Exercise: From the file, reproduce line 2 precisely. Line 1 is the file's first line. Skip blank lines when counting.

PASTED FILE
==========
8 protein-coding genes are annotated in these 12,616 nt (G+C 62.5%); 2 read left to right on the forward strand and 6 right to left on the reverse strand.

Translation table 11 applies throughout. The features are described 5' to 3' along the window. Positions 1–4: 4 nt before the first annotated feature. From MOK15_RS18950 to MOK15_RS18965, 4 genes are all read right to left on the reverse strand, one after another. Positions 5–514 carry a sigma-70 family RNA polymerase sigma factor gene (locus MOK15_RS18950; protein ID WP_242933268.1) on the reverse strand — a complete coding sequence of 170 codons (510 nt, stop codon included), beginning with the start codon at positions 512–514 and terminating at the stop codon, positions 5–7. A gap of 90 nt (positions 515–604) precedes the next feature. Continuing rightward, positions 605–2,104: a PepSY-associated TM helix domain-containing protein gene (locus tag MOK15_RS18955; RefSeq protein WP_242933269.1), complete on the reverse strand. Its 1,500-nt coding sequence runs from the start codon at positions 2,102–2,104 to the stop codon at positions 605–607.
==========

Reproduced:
Translation table 11 applies throughout. The features are described 5' to 3' along the window. Positions 1–4: 4 nt before the first annotated feature. From MOK15_RS18950 to MOK15_RS18965, 4 genes are all read right to left on the reverse strand, one after another. Positions 5–514 carry a sigma-70 family RNA polymerase sigma factor gene (locus MOK15_RS18950; protein ID WP_242933268.1) on the reverse strand — a complete coding sequence of 170 codons (510 nt, stop codon included), beginning with the start codon at positions 512–514 and terminating at the stop codon, positions 5–7. A gap of 90 nt (positions 515–604) precedes the next feature. Continuing rightward, positions 605–2,104: a PepSY-associated TM helix domain-containing protein gene (locus tag MOK15_RS18955; RefSeq protein WP_242933269.1), complete on the reverse strand. Its 1,500-nt coding sequence runs from the start codon at positions 2,102–2,104 to the stop codon at positions 605–607.